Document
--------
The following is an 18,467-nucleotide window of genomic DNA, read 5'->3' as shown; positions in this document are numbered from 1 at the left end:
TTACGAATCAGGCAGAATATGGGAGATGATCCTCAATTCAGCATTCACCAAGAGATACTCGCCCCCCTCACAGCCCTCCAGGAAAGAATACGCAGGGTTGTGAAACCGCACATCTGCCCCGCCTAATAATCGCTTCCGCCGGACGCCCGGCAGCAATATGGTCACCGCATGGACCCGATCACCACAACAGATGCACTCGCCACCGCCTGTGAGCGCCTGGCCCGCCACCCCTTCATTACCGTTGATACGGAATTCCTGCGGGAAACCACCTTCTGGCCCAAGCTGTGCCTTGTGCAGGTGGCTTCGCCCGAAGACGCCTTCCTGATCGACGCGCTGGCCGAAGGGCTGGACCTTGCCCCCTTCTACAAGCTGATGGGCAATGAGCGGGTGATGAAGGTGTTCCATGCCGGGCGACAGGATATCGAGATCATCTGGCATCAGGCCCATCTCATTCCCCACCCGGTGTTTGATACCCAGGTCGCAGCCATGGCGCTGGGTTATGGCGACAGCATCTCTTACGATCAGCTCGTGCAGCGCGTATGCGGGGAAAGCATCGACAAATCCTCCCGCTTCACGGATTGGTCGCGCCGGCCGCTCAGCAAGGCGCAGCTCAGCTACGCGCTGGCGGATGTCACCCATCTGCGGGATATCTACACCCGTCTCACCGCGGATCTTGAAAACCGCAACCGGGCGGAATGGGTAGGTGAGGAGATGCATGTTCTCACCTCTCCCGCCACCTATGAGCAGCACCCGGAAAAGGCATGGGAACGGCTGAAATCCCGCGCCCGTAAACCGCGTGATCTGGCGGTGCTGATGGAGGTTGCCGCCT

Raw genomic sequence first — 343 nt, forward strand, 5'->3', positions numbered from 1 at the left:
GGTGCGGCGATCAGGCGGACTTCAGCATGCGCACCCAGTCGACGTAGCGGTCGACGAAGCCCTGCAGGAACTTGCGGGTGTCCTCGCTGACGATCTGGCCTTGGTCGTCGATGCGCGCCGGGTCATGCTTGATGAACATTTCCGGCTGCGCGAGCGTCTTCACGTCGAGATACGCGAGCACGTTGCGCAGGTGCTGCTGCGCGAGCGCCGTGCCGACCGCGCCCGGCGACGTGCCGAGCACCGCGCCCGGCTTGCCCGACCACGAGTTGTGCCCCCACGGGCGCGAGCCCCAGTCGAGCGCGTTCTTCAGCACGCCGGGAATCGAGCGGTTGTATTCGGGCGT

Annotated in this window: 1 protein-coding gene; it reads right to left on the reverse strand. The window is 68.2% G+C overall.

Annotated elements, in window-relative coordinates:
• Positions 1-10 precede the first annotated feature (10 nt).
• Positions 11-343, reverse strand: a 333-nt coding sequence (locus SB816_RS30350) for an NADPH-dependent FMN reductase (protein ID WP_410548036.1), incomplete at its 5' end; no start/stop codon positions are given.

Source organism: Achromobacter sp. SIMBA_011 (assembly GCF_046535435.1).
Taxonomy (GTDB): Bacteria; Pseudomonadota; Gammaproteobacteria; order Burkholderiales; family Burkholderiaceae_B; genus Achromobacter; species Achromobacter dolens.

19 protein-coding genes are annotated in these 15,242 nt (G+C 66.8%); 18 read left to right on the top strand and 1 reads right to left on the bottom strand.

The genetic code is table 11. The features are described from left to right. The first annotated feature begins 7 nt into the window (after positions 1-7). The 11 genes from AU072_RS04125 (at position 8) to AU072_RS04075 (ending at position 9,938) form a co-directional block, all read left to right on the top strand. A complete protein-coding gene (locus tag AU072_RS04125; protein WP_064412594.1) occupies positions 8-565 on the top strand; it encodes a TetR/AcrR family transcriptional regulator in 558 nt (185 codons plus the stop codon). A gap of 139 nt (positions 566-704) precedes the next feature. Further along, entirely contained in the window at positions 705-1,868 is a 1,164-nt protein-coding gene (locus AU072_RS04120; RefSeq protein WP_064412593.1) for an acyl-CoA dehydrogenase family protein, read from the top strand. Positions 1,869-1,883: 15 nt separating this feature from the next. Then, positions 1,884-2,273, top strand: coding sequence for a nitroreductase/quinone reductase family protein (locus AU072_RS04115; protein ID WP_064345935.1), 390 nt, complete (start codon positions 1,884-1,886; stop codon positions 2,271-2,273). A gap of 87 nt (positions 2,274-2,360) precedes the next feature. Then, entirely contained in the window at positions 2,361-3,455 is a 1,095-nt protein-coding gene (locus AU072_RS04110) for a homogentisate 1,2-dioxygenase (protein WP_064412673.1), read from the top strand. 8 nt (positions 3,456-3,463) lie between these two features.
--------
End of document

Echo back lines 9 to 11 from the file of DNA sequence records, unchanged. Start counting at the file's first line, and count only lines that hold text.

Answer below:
Source organism: Achromobacter sp. SIMBA_011 (assembly GCF_046535435.1).
Taxonomy (GTDB): Bacteria; Pseudomonadota; Gammaproteobacteria; order Burkholderiales; family Burkholderiaceae_B; genus Achromobacter; species Achromobacter dolens.

19 protein-coding genes are annotated in these 15,242 nt (G+C 66.8%); 18 read left to right on the top strand and 1 reads right to left on the bottom strand.